But the criticism doesn't end there.
In 2011, Barton was purportedly such a threat to the left that The People for the American Way published a report entitled, "Barton’s Bunk: Religious Right ‘Historian’ Hits the Big Time in Tea Party America." In it, Barton was described as a massive -- and dangerous -- force to be reckoned with. Here's just a sampling of the group's warning:
Barton’s growing visibility and influence with m embers of Congress and other Republican Party officials is troubling for many reasons: he distorts history and the Constitution for political purposes; he encourages religious divisiveness and unequal treatment for religious minorities; and he feeds a toxic political climate in which one’s political opponents are not just wrong, but evil and anti-God.
Scholars have criticized Barton for presenting facts out of context or in misleading ways, but that hasn’t stopped him from promoting his theories through books, television, and, yes, the textbooks that will teach the next generation of Americans. He promotes conspiracy theories about elites hiding the truth from average Americans in order to undermine the nation from within. Last summer, he declared that liberal and media attacks on the Tea Party were just like attacks on Jesus. In February, Barton spoke at the Connect 2011 Pastors Conference, where he said that Christians needed to control the culture and media so that “guys that have a secular viewpoint cannot survive.” Said Barton, “If the press lacks moral discrimination, it’s because we haven’t been pushing our people to chop that kind of news off.”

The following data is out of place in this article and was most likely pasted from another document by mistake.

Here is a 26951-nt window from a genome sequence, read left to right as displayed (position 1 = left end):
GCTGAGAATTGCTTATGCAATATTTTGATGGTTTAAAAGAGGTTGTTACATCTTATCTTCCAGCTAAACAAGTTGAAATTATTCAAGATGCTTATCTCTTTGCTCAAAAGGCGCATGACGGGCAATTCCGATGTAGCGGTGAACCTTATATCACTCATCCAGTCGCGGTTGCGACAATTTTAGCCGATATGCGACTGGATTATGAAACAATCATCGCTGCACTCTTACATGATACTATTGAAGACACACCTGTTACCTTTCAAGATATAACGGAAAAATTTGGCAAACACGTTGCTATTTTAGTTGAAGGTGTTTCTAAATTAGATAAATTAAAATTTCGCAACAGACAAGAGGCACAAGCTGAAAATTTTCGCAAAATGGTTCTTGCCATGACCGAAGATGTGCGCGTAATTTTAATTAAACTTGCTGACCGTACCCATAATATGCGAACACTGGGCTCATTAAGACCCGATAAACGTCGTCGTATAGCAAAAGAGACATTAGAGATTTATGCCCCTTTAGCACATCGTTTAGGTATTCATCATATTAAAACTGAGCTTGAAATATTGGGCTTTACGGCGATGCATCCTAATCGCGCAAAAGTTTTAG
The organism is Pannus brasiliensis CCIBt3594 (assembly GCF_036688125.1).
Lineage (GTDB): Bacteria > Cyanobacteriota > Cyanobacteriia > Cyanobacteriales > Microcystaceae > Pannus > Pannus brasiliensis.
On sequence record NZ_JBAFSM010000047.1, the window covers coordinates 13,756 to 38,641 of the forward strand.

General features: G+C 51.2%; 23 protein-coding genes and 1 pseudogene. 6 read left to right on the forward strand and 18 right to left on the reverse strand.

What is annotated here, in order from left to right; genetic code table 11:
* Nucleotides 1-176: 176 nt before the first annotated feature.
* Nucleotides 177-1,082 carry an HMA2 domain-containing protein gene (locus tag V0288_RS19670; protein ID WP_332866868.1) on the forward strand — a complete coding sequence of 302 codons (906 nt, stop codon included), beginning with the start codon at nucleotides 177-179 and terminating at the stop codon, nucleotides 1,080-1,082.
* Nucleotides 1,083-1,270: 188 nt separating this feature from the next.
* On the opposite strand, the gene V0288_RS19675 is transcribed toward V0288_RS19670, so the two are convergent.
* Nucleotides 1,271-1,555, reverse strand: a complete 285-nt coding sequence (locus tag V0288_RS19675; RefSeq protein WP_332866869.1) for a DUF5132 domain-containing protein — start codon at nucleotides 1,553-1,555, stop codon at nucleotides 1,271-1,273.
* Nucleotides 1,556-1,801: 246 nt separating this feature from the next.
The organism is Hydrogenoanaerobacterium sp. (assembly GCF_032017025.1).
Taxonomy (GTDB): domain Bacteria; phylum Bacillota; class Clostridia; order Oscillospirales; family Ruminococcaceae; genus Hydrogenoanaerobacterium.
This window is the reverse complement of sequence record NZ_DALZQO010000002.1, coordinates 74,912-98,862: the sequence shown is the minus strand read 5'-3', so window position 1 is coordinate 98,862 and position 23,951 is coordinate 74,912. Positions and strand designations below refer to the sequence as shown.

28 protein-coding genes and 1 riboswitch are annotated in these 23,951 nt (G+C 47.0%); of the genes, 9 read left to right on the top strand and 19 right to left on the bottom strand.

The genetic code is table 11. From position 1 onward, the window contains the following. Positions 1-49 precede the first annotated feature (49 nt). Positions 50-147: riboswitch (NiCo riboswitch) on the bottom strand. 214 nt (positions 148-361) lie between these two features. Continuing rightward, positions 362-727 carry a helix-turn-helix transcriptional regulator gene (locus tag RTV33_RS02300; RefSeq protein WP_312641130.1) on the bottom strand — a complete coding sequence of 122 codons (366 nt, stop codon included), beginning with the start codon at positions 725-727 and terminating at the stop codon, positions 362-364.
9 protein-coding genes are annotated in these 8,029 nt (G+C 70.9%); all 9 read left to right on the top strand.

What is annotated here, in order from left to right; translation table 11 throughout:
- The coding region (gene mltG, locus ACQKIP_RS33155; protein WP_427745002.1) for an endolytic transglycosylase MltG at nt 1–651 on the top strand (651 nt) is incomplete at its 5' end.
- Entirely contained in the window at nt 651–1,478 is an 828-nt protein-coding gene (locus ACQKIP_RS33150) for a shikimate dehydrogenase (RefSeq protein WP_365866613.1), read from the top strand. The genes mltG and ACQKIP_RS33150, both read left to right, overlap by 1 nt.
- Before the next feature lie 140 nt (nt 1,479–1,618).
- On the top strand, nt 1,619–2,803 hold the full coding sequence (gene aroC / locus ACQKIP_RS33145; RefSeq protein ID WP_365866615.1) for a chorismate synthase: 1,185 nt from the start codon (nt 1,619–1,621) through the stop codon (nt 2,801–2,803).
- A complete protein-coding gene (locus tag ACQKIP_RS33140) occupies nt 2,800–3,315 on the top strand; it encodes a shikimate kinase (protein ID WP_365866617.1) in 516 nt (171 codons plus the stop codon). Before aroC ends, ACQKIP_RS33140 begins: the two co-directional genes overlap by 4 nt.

The extensive report covers Barton's views on the environment, immigration, the GOP and plenty of other issues. And, in the end, its text encourages all those reading it to take action to educate themselves against the historian. While it paints a dire picture, it fails to provide the perspective of people who agree with Barton's stances on Judeo-Christian values in the American historical landscape.